There’s a problem with #AdaptiveLeadership.

Benjamin P. Taylor
3 min readJan 4, 2023

And it’s actually the problem with most #leadership and #management approaches.

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First of all, what is Adaptive Leadership?

It’s an approach developed over more than 20 years by Ronald Heifetz, Marty Linsky, and their colleagues at the Harvard Kennedy School of Government

It’s frequently used in coaching and teaching leadership in #publicservices, and I’ll define it around several key distinctions it uses:

· Between technical problems (amenable to expert, authority-led solutions) and adaptive challenges (which experts can’t solve, where the goal is perhaps unclear or disputed, where an adaptive, learning approach is needed).

· Between authority — from role, structure and about providing protection and taking responsibility — and true leadership — mobilising people to address their toughest problems.

And it has a set of strategies about seeing the bigger picture (‘getting on the balcony’) and creating and holding the space where people confront these touch challenges.


So far, so good, right?

And indeed I teach and use adaptive leadership regularly — it has a lot to offer, particularly dealing with messy problems and in breaking people out of some of the limitations of hierarchical assumptions.


The problem is that, in the majority of cases I’ve seen adaptive leadership used as full-on strategy, it has supported leaders abdicating their structural leadership responsibilities.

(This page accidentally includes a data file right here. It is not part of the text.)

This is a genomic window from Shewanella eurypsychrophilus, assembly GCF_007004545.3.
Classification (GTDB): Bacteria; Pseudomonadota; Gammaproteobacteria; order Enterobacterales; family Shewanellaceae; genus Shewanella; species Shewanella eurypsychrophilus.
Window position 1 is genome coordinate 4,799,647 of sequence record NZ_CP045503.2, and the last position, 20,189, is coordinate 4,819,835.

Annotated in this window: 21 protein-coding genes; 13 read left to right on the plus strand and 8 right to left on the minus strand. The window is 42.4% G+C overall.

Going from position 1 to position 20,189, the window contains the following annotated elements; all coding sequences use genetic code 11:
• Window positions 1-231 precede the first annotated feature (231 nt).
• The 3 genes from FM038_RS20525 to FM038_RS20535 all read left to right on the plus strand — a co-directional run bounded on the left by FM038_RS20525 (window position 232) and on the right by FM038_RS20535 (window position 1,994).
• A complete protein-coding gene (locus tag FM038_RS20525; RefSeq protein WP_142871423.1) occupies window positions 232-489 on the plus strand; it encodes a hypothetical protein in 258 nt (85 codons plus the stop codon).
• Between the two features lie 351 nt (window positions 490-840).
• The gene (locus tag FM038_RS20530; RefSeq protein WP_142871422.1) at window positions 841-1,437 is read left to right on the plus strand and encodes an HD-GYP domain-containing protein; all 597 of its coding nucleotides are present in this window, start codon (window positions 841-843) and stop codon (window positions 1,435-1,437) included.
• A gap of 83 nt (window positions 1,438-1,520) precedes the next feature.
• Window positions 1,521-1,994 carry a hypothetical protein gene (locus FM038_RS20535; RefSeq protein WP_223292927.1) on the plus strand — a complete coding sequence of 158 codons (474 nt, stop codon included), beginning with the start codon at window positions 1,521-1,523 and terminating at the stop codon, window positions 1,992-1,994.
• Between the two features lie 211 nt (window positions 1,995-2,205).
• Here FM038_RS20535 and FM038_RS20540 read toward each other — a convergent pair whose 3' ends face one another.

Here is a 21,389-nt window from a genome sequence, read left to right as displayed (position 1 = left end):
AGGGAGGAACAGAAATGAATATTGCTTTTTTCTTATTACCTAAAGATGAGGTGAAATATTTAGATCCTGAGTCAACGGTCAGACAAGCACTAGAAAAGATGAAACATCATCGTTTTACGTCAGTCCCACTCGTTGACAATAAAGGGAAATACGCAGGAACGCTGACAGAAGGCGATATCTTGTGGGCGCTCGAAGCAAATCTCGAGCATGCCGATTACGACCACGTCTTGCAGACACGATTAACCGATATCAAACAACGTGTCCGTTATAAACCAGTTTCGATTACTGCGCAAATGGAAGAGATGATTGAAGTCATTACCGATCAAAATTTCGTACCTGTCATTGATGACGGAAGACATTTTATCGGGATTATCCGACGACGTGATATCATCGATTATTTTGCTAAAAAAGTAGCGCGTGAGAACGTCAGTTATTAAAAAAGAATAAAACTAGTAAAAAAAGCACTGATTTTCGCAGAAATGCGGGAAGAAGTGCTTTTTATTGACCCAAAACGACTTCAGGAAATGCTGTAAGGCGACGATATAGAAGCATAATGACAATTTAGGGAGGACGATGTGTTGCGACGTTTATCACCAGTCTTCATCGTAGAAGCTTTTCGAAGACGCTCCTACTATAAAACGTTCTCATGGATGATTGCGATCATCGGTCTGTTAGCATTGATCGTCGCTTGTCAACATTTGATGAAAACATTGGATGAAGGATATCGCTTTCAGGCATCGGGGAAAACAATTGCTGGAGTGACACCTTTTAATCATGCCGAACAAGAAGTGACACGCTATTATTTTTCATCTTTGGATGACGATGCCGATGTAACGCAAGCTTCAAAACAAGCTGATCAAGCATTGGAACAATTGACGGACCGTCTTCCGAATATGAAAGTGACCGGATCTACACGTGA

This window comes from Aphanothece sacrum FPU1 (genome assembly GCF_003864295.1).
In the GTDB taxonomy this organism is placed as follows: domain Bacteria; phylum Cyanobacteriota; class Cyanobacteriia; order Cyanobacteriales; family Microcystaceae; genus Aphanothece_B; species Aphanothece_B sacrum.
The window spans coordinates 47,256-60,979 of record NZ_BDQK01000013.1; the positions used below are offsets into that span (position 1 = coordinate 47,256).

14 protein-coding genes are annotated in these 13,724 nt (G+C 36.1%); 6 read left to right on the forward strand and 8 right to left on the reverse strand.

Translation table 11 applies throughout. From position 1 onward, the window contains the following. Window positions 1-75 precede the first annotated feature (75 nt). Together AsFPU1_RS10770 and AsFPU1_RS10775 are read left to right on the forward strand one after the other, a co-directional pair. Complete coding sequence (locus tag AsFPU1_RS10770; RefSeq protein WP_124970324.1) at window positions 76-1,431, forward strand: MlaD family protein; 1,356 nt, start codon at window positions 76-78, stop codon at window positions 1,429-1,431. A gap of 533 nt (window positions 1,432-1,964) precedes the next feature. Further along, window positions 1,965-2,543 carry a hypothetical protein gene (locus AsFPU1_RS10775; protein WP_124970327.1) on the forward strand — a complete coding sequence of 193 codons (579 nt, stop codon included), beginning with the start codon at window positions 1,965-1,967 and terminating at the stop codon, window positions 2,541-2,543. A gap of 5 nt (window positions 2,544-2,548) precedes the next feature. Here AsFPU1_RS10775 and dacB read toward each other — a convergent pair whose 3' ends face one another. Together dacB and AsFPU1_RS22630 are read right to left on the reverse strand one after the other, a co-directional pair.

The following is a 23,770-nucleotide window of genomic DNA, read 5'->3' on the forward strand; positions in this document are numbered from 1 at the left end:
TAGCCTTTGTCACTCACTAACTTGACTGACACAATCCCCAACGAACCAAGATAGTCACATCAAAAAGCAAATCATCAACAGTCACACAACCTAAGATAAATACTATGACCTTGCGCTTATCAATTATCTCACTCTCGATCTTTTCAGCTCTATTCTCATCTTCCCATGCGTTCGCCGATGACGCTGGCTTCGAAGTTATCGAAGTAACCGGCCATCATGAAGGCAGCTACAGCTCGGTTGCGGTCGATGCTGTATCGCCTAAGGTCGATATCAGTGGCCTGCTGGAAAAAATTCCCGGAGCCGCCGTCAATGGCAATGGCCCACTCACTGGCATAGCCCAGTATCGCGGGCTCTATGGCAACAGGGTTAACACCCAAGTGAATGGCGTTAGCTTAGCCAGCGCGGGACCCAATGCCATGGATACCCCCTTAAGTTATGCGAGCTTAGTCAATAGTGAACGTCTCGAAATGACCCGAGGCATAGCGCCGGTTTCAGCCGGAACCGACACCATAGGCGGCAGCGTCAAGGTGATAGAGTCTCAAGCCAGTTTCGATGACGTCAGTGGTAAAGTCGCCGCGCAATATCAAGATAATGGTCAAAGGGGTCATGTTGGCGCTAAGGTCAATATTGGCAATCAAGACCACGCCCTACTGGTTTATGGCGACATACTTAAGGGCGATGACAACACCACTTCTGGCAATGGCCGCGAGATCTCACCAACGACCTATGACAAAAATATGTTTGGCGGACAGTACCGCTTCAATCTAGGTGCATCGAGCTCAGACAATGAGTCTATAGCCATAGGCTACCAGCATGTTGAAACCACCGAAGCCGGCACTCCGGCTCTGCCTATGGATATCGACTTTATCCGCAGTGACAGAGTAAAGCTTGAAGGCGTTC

Just as the push against ‘micro-management’ has often taken away real engagement with the work, and real management and accountability, many self-declared ‘adaptive leaders’ have ended up using the strategies to put people into that space of facing the real challenges incorrectly.

· Instead of ‘framing the adaptive or technical challenge’, every challenge becomes complex, messy, risky.

· In ‘giving the work back to the people’ and ‘resist the temptation to rescue people’, the expertise, authority, and necessary decision-making powers of the hierarchical leader are not used when they should be.

And in ‘allow conflict to unfold’ and ‘regulate stress and hold steady’, I’ve seen unproductive conflicts created and maintained.


Adaptive leadership is a powerful perspective when it pushes off traditional hierarchical leadership and a strong sense of responsibility. It’s a great coaching tool to help people act in new ways and see new possibilities.

But where it’s used as a system of leadership, in my experience, it creates pain.


Am I being unfair with my critique?

Have you come across a management approach that’s really about the whole organisational ‘system’?